To prevent disappointment, Winston Churchill's visit to the U.S. was cautiously billed. In fact, the four-day talks made more progress than the principals or the public had expected.
The mood of the conferences was businesslike but relaxed, often livened by dry Churchillian wit. At one point, Churchill's old military adviser, Lord Ismay, trying to break the Anglo-American deadlock over a new standardized rifle, suggested: "Isn't there some bastard Anglo-American type of fitting that could be adapted?" Churchill twinkled: "Oh, Lord Ismay, I must ask you to guard your language. I am an Anglo-American type, you know."*
Churchill lived and worked in a large bedroom at the British embassy (he insisted on having a second bed installed, explaining that he often got too warm at night and liked to change to a fresh one). After hearing Truman's State of the Union speech, Churchill took the train to New York, spent a quiet day and a half receiving visitors (including the Duke of Windsor) at his old friend Bernard Baruch's apartment on East 66th Street. Then he went on to Canada, leaving Anthony Eden behind in Washington for more talks with Dean Acheson.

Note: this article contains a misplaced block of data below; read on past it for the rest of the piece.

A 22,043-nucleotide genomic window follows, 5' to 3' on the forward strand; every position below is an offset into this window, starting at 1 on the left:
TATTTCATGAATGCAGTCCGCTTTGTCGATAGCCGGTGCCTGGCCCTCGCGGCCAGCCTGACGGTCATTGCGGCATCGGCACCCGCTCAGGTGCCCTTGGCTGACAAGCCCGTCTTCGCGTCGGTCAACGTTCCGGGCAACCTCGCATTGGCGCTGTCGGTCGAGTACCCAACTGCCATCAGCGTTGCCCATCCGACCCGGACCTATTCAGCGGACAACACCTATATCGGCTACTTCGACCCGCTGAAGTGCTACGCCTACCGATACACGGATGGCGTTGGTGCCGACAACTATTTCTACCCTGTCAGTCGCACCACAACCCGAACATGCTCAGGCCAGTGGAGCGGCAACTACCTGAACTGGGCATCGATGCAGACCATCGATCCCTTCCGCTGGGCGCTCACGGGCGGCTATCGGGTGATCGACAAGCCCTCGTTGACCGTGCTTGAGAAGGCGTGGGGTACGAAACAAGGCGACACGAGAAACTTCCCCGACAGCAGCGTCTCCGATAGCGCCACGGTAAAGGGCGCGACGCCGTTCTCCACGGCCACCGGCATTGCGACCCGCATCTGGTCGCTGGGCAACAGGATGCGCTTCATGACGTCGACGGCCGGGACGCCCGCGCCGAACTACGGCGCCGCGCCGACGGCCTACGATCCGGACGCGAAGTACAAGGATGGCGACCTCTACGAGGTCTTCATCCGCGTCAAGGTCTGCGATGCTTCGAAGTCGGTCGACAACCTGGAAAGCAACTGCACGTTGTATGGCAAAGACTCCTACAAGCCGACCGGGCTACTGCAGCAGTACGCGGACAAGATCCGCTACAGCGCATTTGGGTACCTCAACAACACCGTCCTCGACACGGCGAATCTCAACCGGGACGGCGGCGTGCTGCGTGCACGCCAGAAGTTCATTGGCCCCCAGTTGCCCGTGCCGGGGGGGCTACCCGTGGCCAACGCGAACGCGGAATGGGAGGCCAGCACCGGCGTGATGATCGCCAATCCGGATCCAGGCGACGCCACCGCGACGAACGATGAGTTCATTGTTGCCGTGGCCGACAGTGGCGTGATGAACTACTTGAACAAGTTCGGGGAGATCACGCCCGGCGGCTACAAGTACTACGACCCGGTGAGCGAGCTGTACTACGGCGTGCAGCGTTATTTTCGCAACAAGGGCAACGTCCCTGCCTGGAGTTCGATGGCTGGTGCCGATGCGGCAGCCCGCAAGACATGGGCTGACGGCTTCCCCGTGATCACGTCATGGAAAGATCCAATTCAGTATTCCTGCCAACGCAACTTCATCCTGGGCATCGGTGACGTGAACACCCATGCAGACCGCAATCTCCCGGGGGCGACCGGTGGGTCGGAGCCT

The communiqué issued by the White House contained some notable points of agreement. As a gesture to British public opinion, the U.S. promised not to use its British air bases "in an emergency" without Britain's consent. The President and the Prime Minister promised "full support" to the European defense community, declared a "complete identity of aims" between the U.S. and Britain in the Middle East.
On the Far East, they agreed that "the overriding need to counter the Communist threat . . . transcends such divergencies as there are in our policy towards China." The British made this specific by reluctantly promising to drop their opposition to a Japanese peace treaty with Nationalist China.
Before the week was out, in a speech at Columbia University, Foreign Secretary Anthony Eden went still further in defining a new and stronger British line in the Far East (see INTERNATIONAL). This week Eden's boss will return to Washington to wind up his visit with a major speech of his own before a joint session of Congress.
* The conferences reached no agreement on the rifle or on whether the North Atlantic naval commander should be American or British.